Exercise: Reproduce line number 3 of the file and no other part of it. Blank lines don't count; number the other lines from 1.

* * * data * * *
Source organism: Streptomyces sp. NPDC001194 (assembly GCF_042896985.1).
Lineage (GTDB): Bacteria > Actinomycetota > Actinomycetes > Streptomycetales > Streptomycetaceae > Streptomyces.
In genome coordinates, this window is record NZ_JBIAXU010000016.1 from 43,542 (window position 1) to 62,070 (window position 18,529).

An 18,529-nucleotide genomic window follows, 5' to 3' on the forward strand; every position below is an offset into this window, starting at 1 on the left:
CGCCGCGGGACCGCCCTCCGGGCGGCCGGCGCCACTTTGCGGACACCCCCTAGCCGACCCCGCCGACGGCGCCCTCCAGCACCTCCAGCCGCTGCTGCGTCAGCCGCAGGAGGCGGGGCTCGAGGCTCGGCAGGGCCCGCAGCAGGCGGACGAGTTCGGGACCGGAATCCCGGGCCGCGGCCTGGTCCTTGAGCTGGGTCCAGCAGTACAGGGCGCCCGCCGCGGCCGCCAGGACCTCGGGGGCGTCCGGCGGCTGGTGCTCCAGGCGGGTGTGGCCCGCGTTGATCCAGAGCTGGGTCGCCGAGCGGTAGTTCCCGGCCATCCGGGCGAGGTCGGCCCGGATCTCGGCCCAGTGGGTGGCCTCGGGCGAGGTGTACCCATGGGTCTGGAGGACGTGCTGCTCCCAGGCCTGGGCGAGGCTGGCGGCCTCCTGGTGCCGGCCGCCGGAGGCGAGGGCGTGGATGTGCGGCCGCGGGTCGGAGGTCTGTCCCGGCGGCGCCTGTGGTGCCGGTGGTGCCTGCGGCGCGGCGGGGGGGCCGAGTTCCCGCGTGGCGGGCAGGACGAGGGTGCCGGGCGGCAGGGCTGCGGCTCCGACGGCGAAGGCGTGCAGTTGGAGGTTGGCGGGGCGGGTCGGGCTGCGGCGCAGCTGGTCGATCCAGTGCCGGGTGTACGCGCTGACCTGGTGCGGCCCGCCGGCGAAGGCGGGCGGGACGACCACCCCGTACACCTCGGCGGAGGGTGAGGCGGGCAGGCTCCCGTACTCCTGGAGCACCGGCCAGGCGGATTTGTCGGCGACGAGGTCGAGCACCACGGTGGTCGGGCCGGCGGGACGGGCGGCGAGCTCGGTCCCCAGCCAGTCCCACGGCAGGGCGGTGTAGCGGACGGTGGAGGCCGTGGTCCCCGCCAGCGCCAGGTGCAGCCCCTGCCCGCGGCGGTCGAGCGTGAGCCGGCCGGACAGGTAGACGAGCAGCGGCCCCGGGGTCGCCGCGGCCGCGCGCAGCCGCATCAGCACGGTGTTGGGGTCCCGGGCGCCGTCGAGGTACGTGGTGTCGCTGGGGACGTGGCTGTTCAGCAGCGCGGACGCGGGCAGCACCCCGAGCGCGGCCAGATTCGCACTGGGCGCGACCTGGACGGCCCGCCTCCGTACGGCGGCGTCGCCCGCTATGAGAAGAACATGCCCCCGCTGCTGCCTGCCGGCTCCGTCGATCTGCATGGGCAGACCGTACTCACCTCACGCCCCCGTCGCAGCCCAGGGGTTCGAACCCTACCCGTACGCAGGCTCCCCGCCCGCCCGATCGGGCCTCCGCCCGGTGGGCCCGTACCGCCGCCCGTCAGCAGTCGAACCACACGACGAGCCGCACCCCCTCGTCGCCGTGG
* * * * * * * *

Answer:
In genome coordinates, this window is record NZ_JBIAXU010000016.1 from 43,542 (window position 1) to 62,070 (window position 18,529).